RESULTS

Data were analyzed for 25 AIS patients treated with ST2R and 27 patients treated with RR. The ST2R group had significant improvements in the main Cobb angle and TK, reduction in the rib hump size at each time point, and a final correction rate of 72%. ST2R treatment significantly increased the kyphosis apex by an average of 2.2 levels. The correction rate was higher at each time point in the ST2R group than in the RR group. ST2R engendered favorable TK corrections, although the differences were nonsignificant, at 2 years compared with the RR group (p = 0.056). The TK apex location was significantly improved in the ST2R cohort (p < 0.001). At the 1-month follow-up, hypokyphosis was resolved in 92% of the ST2R cohort compared with 30% of the RR cohort.

CONCLUSIONS

Resolving hypokyphotic AIS remains challenging. The ST2R technique supported significant triplanar corrections, including TK apex translocation and restoration of hypokyphosis in most patients. Comparisons with the RR cohort require caution because of differences in the implant profile. However, ST2R significantly improved the coronal and sagittal corrections. It also allowed for distribution of correctional forces over two rod implants instead of one, which should decrease the risk of screw pullout and rod flattening. It is hoped that the description here of commercially available reducers used with the authors’ surgical technique will encourage other clinicians to consider using the ST2R technique.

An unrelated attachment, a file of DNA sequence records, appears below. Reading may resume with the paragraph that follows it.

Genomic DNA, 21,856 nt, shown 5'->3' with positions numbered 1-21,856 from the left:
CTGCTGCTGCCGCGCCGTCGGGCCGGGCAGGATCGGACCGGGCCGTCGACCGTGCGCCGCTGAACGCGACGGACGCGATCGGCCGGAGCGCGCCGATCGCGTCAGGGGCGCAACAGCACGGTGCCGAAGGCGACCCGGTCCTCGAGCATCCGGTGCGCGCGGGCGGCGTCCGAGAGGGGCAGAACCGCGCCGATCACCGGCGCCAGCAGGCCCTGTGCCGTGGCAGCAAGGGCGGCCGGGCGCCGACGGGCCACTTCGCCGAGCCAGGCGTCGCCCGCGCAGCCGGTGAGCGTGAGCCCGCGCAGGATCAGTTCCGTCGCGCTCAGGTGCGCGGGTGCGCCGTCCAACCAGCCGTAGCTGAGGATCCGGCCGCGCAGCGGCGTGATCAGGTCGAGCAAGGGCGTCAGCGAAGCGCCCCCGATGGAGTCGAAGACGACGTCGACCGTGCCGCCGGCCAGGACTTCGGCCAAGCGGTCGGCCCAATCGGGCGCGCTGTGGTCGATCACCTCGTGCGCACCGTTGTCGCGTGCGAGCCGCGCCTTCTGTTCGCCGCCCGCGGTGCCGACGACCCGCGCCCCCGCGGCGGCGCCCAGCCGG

Open access

Takeshi Imai, Daisuke Sakai, Jordy Schol, Toshihiro Nagai, Akihiko Hiyama, Hiroyuki Katoh, Masato Sato, and Masahiko Watanabe

BACKGROUND